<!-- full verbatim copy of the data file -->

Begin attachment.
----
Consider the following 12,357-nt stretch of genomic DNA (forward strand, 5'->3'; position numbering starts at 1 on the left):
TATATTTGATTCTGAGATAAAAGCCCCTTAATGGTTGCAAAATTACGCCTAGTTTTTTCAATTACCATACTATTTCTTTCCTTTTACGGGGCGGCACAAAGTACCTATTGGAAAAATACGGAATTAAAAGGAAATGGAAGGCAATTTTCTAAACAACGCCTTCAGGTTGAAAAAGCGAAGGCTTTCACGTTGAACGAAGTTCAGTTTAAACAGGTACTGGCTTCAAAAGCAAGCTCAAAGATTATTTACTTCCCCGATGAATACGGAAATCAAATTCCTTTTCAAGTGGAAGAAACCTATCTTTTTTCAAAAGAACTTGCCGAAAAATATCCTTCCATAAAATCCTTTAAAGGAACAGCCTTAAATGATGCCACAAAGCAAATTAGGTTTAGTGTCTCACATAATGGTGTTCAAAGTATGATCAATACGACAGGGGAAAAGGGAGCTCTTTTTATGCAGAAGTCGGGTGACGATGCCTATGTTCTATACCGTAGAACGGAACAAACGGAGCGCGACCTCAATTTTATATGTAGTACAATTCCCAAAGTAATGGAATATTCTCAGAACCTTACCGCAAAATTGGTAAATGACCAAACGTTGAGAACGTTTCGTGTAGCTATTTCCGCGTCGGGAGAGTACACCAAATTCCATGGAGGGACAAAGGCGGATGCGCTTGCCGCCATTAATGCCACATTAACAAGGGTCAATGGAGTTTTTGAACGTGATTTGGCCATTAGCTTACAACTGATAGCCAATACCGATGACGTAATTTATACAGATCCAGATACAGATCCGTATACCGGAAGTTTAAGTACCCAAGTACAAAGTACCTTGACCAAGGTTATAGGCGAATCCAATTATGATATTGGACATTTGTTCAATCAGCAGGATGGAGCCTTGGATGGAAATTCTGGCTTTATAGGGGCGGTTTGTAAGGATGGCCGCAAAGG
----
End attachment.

Consider the following 12,357-nt stretch of genomic DNA (forward strand, 5'->3'; position numbering starts at 1 on the left):
TATATTTGATTCTGAGATAAAAGCCCCTTAATGGTTGCAAAATTACGCCTAGTTTTTTCAATTACCATACTATTTCTTTCCTTTTACGGGGCGGCACAAAGTACCTATTGGAAAAATACGGAATTAAAAGGAAATGGAAGGCAATTTTCTAAACAACGCCTTCAGGTTGAAAAAGCGAAGGCTTTCACGTTGAACGAAGTTCAGTTTAAACAGGTACTGGCTTCAAAAGCAAGCTCAAAGATTATTTACTTCCCCGATGAATACGGAAATCAAATTCCTTTTCAAGTGGAAGAAACCTATCTTTTTTCAAAAGAACTTGCCGAAAAATATCCTTCCATAAAATCCTTTAAAGGAACAGCCTTAAATGATGCCACAAAGCAAATTAGGTTTAGTGTCTCACATAATGGTGTTCAAAGTATGATCAATACGACAGGGGAAAAGGGAGCTCTTTTTATGCAGAAGTCGGGTGACGATGCCTATGTTCTATACCGTAGAACGGAACAAACGGAGCGCGACCTCAATTTTATATGTAGTACAATTCCCAAAGTAATGGAATATTCTCAGAACCTTACCGCAAAATTGGTAAATGACCAAACGTTGAGAACGTTTCGTGTAGCTATTTCCGCGTCGGGAGAGTACACCAAATTCCATGGAGGGACAAAGGCGGATGCGCTTGCCGCCATTAATGCCACATTAACAAGGGTCAATGGAGTTTTTGAACGTGATTTGGCCATTAGCTTACAACTGATAGCCAATACCGATGACGTAATTTATACAGATCCAGATACAGATCCGTATACCGGAAGTTTAAGTACCCAAGTACAAAGTACCTTGACCAAGGTTATAGGCGAATCCAATTATGATATTGGACATTTGTTCAATCAGCAGGATGGAGCCTTGGATGGAAATTCTGGCTTTATAGGGGCGGTTTGTAAGGATGGCCGCAAAGG